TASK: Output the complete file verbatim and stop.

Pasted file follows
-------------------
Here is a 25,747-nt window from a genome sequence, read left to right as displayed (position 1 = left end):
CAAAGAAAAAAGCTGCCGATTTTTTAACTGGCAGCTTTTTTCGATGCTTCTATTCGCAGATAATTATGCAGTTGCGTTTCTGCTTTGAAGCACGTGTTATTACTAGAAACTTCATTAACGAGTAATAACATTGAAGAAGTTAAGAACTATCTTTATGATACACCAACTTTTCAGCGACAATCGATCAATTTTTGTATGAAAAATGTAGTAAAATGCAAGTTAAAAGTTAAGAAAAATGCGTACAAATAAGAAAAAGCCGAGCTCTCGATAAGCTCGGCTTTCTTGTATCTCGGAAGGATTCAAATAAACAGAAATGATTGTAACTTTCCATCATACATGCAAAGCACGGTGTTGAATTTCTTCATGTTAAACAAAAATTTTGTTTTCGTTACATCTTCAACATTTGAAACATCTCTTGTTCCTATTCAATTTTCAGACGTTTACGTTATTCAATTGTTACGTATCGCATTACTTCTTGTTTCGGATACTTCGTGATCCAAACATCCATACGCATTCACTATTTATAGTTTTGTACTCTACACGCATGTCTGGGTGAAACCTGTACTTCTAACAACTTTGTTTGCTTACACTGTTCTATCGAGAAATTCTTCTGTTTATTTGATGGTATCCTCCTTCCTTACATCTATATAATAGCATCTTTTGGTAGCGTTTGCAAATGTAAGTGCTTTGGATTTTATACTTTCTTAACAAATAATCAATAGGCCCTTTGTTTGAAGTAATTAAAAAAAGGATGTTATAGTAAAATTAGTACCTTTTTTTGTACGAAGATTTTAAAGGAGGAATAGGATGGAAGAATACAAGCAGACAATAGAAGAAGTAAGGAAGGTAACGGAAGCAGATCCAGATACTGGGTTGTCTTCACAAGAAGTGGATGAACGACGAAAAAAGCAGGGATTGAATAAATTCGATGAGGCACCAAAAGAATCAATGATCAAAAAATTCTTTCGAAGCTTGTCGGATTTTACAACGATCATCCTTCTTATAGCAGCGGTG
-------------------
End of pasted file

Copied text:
Here is a 25,747-nt window from a genome sequence, read left to right as displayed (position 1 = left end):
CAAAGAAAAAAGCTGCCGATTTTTTAACTGGCAGCTTTTTTCGATGCTTCTATTCGCAGATAATTATGCAGTTGCGTTTCTGCTTTGAAGCACGTGTTATTACTAGAAACTTCATTAACGAGTAATAACATTGAAGAAGTTAAGAACTATCTTTATGATACACCAACTTTTCAGCGACAATCGATCAATTTTTGTATGAAAAATGTAGTAAAATGCAAGTTAAAAGTTAAGAAAAATGCGTACAAATAAGAAAAAGCCGAGCTCTCGATAAGCTCGGCTTTCTTGTATCTCGGAAGGATTCAAATAAACAGAAATGATTGTAACTTTCCATCATACATGCAAAGCACGGTGTTGAATTTCTTCATGTTAAACAAAAATTTTGTTTTCGTTACATCTTCAACATTTGAAACATCTCTTGTTCCTATTCAATTTTCAGACGTTTACGTTATTCAATTGTTACGTATCGCATTACTTCTTGTTTCGGATACTTCGTGATCCAAACATCCATACGCATTCACTATTTATAGTTTTGTACTCTACACGCATGTCTGGGTGAAACCTGTACTTCTAACAACTTTGTTTGCTTACACTGTTCTATCGAGAAATTCTTCTGTTTATTTGATGGTATCCTCCTTCCTTACATCTATATAATAGCATCTTTTGGTAGCGTTTGCAAATGTAAGTGCTTTGGATTTTATACTTTCTTAACAAATAATCAATAGGCCCTTTGTTTGAAGTAATTAAAAAAAGGATGTTATAGTAAAATTAGTACCTTTTTTTGTACGAAGATTTTAAAGGAGGAATAGGATGGAAGAATACAAGCAGACAATAGAAGAAGTAAGGAAGGTAACGGAAGCAGATCCAGATACTGGGTTGTCTTCACAAGAAGTGGATGAACGACGAAAAAAGCAGGGATTGAATAAATTCGATGAGGCACCAAAAGAATCAATGATCAAAAAATTCTTTCGAAGCTTGTCGGATTTTACAACGATCATCCTTCTTATAGCAGCGGTG